Tam Dean Burn | Mask Made

In this short talk commissioned by the Learning & Engagement team, actor, performer and singer Tam Dean Burn reflects on the imagery of masks in pop culture and artworks in the National Galleries of Scotland collection.

The COVID-19 pandemic has brought about so many changes to our lives not least the daily practice of wearing face masks. Although a necessary inconvenience we undertake for one another, covering our faces with masks impacts the way we interact with each other. One loss is the possibility of reading facial expressions, an essential visual element of communication. This has been particularly acute for deaf and hearing impaired people and those relying on lip reading.

At the end of 2020, after almost of a year of habitual mask wearing, we asked actor, performer and singer Tam Dean Burn to consider the history and practice of how masks have been used in performance. He took as his starting point the wide range of artworks depicting masks in our collection, notably Scottish artist John Bellany’s striking print One Singer, One Song from 1990.

In this short film recorded at home, Burn takes us on a journey from Bellany’s symbolic use of masks in his paintings and compositions, to reflections on how his own musical heroes Iggy Pop and David Bowie played with masks in performances. Wearing a Mexican mestizo* tribal mask borrowed from the Scottish Mask and Puppet Centre in Glasgow, Burn also reminds us that culturally, masks are ancient in their origins, being the ‘primary symbol of the theatre’.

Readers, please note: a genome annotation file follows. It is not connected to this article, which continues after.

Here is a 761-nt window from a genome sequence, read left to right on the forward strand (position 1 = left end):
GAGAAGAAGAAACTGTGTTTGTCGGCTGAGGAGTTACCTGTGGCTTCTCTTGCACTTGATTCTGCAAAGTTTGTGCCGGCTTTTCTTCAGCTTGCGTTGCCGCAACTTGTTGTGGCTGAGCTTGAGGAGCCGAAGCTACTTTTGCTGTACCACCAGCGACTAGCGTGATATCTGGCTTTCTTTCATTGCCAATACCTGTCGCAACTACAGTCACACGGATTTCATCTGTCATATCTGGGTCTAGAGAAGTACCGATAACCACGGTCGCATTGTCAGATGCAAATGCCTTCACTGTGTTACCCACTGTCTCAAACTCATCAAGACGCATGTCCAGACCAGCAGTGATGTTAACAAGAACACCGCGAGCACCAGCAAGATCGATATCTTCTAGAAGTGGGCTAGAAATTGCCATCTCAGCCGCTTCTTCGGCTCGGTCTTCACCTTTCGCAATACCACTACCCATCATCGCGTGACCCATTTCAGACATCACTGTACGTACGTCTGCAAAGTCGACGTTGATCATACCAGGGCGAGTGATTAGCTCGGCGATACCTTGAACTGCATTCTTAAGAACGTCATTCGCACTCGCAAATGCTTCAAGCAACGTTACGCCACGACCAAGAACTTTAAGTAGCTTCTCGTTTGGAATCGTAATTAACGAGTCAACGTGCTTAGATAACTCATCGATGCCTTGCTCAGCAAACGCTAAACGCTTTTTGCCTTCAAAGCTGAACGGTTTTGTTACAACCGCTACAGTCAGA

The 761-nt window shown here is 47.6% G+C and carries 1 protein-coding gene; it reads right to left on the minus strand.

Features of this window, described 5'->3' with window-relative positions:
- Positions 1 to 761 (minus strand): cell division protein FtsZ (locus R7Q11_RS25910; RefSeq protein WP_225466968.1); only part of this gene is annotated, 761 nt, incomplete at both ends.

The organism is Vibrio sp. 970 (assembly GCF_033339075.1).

On 10 September 2020 NGS and community makers made 500 face coverings from designs based on artworks in the collection. They were distributed to local North Edinburgh communities in partnership with North Edinburgh Arts. Whilst our experiences of living with COVID are changing rapidly, it looks like we will all be living with face coverings and masks for some time to come.

This feature is part of our regular programme of talks that has gone online whilst our galleries are currently closed.

*this widely used term is contested.

By Tam Dean Burn, 14 January 2021